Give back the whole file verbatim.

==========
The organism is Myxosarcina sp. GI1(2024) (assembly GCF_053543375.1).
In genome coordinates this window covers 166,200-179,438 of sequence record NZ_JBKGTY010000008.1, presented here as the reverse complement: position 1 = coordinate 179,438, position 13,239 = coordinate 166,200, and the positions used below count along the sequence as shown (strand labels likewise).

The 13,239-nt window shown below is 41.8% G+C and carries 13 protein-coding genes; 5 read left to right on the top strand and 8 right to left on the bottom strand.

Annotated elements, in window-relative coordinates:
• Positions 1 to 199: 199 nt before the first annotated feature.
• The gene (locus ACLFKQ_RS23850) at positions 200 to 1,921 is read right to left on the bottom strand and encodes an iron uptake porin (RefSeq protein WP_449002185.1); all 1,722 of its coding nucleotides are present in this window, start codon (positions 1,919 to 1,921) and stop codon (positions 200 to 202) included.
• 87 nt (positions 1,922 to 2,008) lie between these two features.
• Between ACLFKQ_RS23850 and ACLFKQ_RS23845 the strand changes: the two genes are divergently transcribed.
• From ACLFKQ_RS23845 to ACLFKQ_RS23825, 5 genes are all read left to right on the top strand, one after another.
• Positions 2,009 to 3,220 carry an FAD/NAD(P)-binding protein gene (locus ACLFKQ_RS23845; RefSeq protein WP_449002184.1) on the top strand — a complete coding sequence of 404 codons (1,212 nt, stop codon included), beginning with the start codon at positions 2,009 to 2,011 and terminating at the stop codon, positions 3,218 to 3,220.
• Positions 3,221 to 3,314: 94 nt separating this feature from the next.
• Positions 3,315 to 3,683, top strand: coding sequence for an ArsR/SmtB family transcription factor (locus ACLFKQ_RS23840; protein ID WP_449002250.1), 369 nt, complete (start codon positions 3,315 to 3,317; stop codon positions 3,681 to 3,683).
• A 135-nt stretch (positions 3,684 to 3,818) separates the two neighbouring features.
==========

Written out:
The organism is Myxosarcina sp. GI1(2024) (assembly GCF_053543375.1).
In genome coordinates this window covers 166,200-179,438 of sequence record NZ_JBKGTY010000008.1, presented here as the reverse complement: position 1 = coordinate 179,438, position 13,239 = coordinate 166,200, and the positions used below count along the sequence as shown (strand labels likewise).

The 13,239-nt window shown below is 41.8% G+C and carries 13 protein-coding genes; 5 read left to right on the top strand and 8 right to left on the bottom strand.

Annotated elements, in window-relative coordinates:
• Positions 1 to 199: 199 nt before the first annotated feature.
• The gene (locus ACLFKQ_RS23850) at positions 200 to 1,921 is read right to left on the bottom strand and encodes an iron uptake porin (RefSeq protein WP_449002185.1); all 1,722 of its coding nucleotides are present in this window, start codon (positions 1,919 to 1,921) and stop codon (positions 200 to 202) included.
• 87 nt (positions 1,922 to 2,008) lie between these two features.
• Between ACLFKQ_RS23850 and ACLFKQ_RS23845 the strand changes: the two genes are divergently transcribed.
• From ACLFKQ_RS23845 to ACLFKQ_RS23825, 5 genes are all read left to right on the top strand, one after another.
• Positions 2,009 to 3,220 carry an FAD/NAD(P)-binding protein gene (locus ACLFKQ_RS23845; RefSeq protein WP_449002184.1) on the top strand — a complete coding sequence of 404 codons (1,212 nt, stop codon included), beginning with the start codon at positions 2,009 to 2,011 and terminating at the stop codon, positions 3,218 to 3,220.
• Positions 3,221 to 3,314: 94 nt separating this feature from the next.
• Positions 3,315 to 3,683, top strand: coding sequence for an ArsR/SmtB family transcription factor (locus ACLFKQ_RS23840; protein ID WP_449002250.1), 369 nt, complete (start codon positions 3,315 to 3,317; stop codon positions 3,681 to 3,683).
• A 135-nt stretch (positions 3,684 to 3,818) separates the two neighbouring features.